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Minor Access to Prophylaxes in Massachusetts: STI Consent, the Mature Minor Rule, and the Definition of "Treatment"

By Jason Potter

The Massachusetts Joint Committee on Public Health is currently considering House and Senate bills to amend the Commonwealth’s emergency consent statute (Section 12F), which allows certain minors to self-consent to general medical care, and allows all minors to self-consent STI diagnosis and treatment. The bills would add the term “prevention” to the Commonwealth’s STI consent statute, thus allowing minors in Massachusetts to consent to STI diagnosis, treatment, and preventive care. Known as the “PrEP Bill,” S.1186 and H.3249 are sponsored by Senator Julian Cyr and Representative Jack Lewis, respectively. The senators are seeking to expand the language of the portion of Section 12F pertaining to STI-related care so minors may consent to HIV Pre-Exposure Prophylaxis (PrEP) and the human papillomavirus (HPV) vaccine. In my 2016 article PrEP and Our Youth: Implications in Law & Policy, I proposed this very change. On June 27, 2017, I testified before the Joint Committee in support of the PrEP Bill.

In its coverage of the hearing, the State House News Service declared that “[c]urrent law allows minors to consent to care without permission from a parent for treatment of sexually transmitted infections and HIV, but not for pre- or post-exposure treatments for HIV or for the human papillomavirus vaccine.” This suggestion that the PrEP Bill necessary to permit minors to self-consent to PrEP in the Commonwealth is not exactly true. If PrEP is considered a “treatment” under the Commonwealth’s common law “mature minor” rule and/or its STI consent statute, this would provide ample justification for furnishing PrEP to minors without parental consent. In this post, I argue that there is ample support for classifying PrEP, a prophylactic therapy, as “treatment” under either the common law rule or the Commonwealth’s STI consent statute. Therefore, while the PrEP Bill may provide clarification that preventive care is covered under the statute, it is not true that the bill is necessary to achieve that end.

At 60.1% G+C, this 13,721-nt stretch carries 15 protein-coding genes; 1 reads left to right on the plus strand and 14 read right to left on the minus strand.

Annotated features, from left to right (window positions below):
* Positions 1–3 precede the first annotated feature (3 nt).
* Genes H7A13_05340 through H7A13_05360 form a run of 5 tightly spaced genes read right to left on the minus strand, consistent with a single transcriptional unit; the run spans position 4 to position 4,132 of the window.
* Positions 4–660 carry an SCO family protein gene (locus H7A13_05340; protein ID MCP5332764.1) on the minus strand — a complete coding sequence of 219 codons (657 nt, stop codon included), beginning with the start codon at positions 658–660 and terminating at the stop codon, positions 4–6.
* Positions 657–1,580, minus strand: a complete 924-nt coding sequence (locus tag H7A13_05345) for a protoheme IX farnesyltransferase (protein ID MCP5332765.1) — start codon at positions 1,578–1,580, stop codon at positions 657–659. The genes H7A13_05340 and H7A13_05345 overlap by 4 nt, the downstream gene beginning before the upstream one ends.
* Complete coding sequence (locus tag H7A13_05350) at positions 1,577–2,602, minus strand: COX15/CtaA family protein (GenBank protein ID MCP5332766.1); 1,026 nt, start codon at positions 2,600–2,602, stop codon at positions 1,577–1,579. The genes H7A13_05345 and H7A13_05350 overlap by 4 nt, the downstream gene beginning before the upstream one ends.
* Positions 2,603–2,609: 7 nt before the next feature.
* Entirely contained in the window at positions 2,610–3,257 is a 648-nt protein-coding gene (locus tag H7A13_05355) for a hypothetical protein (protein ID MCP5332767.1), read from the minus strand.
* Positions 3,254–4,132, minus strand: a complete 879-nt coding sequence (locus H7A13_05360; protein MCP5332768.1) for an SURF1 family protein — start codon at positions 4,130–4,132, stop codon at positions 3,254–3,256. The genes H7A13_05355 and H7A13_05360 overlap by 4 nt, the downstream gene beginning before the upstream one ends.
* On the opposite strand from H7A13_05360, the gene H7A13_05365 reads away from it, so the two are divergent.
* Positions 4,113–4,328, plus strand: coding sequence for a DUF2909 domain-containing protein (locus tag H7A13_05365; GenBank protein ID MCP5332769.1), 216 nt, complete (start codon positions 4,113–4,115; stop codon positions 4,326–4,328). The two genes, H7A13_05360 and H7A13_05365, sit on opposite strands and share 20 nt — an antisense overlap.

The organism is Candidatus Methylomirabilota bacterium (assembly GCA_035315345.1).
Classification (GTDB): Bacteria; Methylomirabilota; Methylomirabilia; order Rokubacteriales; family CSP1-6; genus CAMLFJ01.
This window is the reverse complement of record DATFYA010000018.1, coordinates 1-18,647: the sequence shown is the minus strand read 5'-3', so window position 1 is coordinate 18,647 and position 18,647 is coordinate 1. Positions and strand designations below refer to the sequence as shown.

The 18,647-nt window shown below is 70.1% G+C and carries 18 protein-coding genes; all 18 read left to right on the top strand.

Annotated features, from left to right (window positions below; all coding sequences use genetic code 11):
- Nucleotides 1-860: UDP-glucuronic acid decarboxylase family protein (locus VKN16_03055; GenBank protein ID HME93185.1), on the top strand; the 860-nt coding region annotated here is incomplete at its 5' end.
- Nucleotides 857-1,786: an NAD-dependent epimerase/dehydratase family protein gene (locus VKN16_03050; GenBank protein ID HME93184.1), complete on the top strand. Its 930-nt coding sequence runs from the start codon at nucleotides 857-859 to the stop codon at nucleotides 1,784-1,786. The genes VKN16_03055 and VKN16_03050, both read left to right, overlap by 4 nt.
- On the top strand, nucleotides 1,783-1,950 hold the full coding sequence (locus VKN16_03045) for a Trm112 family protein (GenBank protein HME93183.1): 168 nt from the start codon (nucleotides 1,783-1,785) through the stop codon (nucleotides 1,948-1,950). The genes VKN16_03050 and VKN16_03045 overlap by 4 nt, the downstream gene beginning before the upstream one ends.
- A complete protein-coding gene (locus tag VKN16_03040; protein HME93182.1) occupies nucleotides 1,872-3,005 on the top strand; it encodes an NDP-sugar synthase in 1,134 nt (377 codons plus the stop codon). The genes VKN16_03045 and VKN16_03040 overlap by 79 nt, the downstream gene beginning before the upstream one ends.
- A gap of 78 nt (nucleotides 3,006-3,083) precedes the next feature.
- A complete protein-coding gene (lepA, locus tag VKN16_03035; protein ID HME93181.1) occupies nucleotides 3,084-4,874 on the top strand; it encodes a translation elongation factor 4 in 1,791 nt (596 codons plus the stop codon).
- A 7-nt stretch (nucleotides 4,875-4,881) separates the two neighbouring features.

In Massachusetts, notwithstanding statutory limitations, a minor with sufficient capacity to give informed consent may self-consent to medical care if the minor’s best interests are served by declining to seek parental consent. A court need not make the best interests determination; that assessment may be done by the provider. In Baird v. Attorney General, a 1977 case in the Massachusetts Supreme Judicial Court (SJC), the SJC concluded that “apart from statutory limitations . . . , where the best interests of a minor will be served by not notifying his or her parents of intended medical treatment and where the minor is capable of giving informed consent to that treatment, the mature minor rule applies in this Commonwealth.” The SJC then clearly stated that judicial intervention is not required, declaring that “[i]n such a case, . . .  judicial involvement is not required.” This common law rule, which is still good law in Massachusetts, is distinct from Section 12F. In fact, the Baird Court noted as much, stating that Section 12F “does not include all minors who might qualify in particular circumstances for application of a mature minor rule.” This language implies that the SJC intended the scope of the common law rule to be broader than the legislative rules.

Some community advocates in Massachusetts have indicated that the Baird Court’s mature minor rule is ineffective as applied to PrEP. According to advocates, the SJC’s specification of “treatment” (an undefined term) numerous times in the Baird holding leaves room for speculation as to whether PrEP is included. The argument goes that under a traditional definition of “treatment,” defined as the management and care of a patient to combat a disease, disorder, or condition, PrEP would not be included. PrEP is a prophylactic therapy prescribed to individuals who are not infected with the underlying disease, disorder, or condition and is, thus, distinct from treatment.